Consider our Consider our own recent history. In the '50s and '60s, those in charge of the state did indeed seek to implant a certain idea of India. They did this in various ways—by politics, by development, and of course also by attempted indoctrination. This was accomplished both by daily reminders—Akashvani, with its bulletins and music programmes—and by annual spectacle: such pantomimes as the Republic Day parades, where India was presented as a pageant of composed and ordered differences. The epic, lyrical poetry of earlier imaginings of India was transcribed into the bureaucratic prose of building a 'composite India'.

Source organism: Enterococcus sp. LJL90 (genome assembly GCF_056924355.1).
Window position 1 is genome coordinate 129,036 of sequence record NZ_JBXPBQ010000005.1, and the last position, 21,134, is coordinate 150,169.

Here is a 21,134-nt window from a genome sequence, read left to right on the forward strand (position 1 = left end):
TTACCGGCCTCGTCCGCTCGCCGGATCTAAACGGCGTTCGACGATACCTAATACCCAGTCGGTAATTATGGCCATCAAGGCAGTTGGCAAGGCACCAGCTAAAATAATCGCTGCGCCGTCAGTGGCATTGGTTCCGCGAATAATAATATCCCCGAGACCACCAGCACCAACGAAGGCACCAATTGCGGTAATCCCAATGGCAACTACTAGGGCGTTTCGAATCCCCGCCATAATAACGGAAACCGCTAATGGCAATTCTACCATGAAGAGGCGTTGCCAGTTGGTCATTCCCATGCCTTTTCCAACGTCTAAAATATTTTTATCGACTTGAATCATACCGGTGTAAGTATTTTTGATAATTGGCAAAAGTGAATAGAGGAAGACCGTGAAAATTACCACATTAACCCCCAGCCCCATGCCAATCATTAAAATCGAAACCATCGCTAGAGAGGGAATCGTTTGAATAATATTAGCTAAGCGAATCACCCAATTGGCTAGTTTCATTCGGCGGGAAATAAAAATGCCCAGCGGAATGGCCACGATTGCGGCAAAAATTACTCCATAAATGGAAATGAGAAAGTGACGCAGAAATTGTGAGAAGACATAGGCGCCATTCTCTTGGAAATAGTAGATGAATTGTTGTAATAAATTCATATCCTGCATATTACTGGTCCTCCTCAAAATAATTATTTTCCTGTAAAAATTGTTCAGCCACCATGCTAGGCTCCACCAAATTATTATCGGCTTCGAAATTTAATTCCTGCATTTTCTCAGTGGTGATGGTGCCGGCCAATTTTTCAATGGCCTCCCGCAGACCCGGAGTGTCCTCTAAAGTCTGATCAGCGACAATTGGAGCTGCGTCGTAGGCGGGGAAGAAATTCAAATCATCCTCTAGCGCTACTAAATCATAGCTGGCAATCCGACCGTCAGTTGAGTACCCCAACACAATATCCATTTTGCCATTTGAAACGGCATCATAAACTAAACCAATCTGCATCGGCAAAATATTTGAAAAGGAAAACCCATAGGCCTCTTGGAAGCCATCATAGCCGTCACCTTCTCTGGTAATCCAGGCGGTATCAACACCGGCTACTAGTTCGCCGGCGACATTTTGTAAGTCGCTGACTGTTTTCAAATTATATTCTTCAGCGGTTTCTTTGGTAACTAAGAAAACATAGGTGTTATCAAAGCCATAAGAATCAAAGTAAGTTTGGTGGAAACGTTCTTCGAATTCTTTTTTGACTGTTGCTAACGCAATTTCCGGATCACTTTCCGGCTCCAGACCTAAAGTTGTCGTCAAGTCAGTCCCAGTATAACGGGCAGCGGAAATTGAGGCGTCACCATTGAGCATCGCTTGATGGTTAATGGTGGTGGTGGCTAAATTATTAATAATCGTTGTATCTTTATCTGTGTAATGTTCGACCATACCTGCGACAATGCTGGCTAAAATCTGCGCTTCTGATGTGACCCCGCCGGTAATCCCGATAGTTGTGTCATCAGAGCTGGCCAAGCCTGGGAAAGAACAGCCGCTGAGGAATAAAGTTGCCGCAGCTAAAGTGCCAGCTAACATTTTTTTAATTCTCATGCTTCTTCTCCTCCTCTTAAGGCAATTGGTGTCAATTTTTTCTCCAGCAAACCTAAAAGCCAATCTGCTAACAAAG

And yet, during these years, this was never a monolithic or all-encompassing project. For several decades after independence, there remained significant space for a various Indianness to flourish. Throughout these years, the presence of the state may have loomed large in many areas, especially in the economy; and it may well have produced only a superficial veneer of Indianness, of a 'national' culture, by pursuing methods that in retrospect look naive. But there was one very important feature of the project of defining Indianness during this period that bears recall. The state did not try to impose a uniform definition of a national culture, it did not molest local loyalties—although it did frequently try to persuade such loyalties to adopt wider horizons. It respected the element of choice—for religions, regions, languages and above all for individuals—in deciding the issue of how to be Indian. And it recognised that its citizens might choose to maintain simultaneous allegiances to a variety of things: nation, region, religion, language—such loyalties were not seen as necessarily competitive or exclusive identities.